by Anissa Chitour Hey! Today we're back to discuss some of the newest open course developments in 2012!
Following in the footsteps of OpenCourseWare, in May, MIT and Harvard announced a new collaborative effort, edX, offering the same courses an MIT or Harvard student could take to anyone with an internet connection. They hope to begin offering courses in fall 2012 and recently secured $1 million in funding from the Bill & Melinda Gates Foundation. edX is also projected as a research base to further the understanding of how technology and online platforms enhance education and what adaptations and modifications should be made to improve the experience. A big change from the early days of OCW as just an online template to upload information, edX will most likely be an example of the "new" style of open courses, with student interactivity and multimedia integration.
Professor Thrun To further the experience with his first open course at Stanford, Thrun founded Udacity in 2012. In less than 6 weeks after opening the site, over 90,000 students registered in his "how to build a search engine" course, and more courses have followed. While they are clearly in the early stages of development, they currently offer 11 courses of varying difficulty and focus. And finally, the open course platform that has been receiving a lot of buzz this July: Coursera. With their recent announcement of 12 new partnerships, the Mountain View, CA startup has massively expanded their course offerings. Originally the brainchild of Stanford professors Daphne Koller and Andrew Ng, Coursera will offer over 100 courses this fall and has been a central piece in the conversation of the future of open courses. Involving high-profile institutions – such as Duke, Michigan, Princeton, and Stanford – and offering some open courses in French, to expand to the African market, are major next steps.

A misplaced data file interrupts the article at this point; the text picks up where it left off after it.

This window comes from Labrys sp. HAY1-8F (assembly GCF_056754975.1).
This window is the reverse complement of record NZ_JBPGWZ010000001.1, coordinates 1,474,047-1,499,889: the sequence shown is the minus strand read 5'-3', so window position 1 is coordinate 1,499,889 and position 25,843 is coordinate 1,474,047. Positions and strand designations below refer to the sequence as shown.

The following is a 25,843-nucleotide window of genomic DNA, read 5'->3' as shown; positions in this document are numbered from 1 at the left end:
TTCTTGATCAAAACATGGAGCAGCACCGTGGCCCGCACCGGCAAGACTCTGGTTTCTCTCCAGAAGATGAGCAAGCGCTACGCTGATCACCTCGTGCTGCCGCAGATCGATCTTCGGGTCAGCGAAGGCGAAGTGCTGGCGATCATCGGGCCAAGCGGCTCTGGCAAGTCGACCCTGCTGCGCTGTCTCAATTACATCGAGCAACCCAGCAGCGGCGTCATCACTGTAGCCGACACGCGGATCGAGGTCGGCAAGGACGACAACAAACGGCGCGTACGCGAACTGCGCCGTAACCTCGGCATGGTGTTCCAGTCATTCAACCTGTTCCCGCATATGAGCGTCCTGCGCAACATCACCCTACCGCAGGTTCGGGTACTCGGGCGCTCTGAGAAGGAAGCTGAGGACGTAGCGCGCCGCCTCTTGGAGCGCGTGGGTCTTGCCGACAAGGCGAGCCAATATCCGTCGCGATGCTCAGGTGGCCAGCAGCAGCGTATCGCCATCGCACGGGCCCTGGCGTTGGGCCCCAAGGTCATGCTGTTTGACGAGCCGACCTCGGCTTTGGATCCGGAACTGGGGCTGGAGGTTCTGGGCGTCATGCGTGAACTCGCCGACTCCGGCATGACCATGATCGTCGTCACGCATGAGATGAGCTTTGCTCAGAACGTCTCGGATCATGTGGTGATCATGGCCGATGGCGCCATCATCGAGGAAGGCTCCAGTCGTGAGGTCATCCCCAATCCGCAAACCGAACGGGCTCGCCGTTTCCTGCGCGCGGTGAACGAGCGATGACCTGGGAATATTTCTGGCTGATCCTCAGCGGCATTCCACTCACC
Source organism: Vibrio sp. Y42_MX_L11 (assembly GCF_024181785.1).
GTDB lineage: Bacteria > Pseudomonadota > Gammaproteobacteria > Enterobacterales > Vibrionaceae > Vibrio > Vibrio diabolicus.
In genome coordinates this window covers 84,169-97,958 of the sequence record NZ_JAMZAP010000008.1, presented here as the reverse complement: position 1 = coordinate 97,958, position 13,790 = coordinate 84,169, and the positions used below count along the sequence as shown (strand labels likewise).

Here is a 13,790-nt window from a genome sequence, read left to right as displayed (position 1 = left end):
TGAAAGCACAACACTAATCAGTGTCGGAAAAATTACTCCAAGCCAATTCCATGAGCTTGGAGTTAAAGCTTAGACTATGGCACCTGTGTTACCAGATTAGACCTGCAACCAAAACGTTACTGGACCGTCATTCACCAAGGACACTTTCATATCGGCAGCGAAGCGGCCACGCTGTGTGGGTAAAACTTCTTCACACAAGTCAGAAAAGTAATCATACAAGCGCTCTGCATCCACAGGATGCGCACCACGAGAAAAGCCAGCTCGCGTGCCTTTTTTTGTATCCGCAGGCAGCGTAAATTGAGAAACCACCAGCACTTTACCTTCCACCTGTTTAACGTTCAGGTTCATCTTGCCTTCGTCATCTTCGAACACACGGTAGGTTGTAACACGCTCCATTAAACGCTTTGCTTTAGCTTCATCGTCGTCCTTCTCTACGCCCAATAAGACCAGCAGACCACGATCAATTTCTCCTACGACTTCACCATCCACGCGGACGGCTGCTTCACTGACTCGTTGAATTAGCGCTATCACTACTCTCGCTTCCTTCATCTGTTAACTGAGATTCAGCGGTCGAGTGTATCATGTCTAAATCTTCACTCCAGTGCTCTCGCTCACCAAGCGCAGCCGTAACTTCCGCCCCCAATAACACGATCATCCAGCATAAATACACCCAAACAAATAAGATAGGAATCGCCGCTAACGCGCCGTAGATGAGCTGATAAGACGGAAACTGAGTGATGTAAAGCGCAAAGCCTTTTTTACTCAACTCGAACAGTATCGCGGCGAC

However, the dialogue in some forums is focusing on the possibility of revenue: where will it come from and how will it be managed? Certificates of completion, secure exam proctoring, and selling of materials to community colleges have all been suggested as potential moneymakers for MOOC's. But Coursera isn't sure yet. According to Daphne Koller, "If you build a Web site that is changing the lives of millions of people, the money will follow." But the details aren't clear yet. However, thanks to its wide range of course materials and its press buildup this summer before the start of the fall semester, we look forward to Coursera's success, especially in the overseas markets. So, what do you think? Will the rise of open courses mean that mid-tier universities will become obsolete? Will the availability of free or low-cost customizable education solutions mean a decline in demand for traditional university educations? Or are open courses just a supplementary tool for continuing education? The next few years will certainly be interesting to watch. As for those of us here at iversity, we are excited to the advance and improvement of open course technology and the expansion of education opportunities across the globe. We are working on some exciting new ideas for our own projects and we look forward to sharing them with you in the coming months!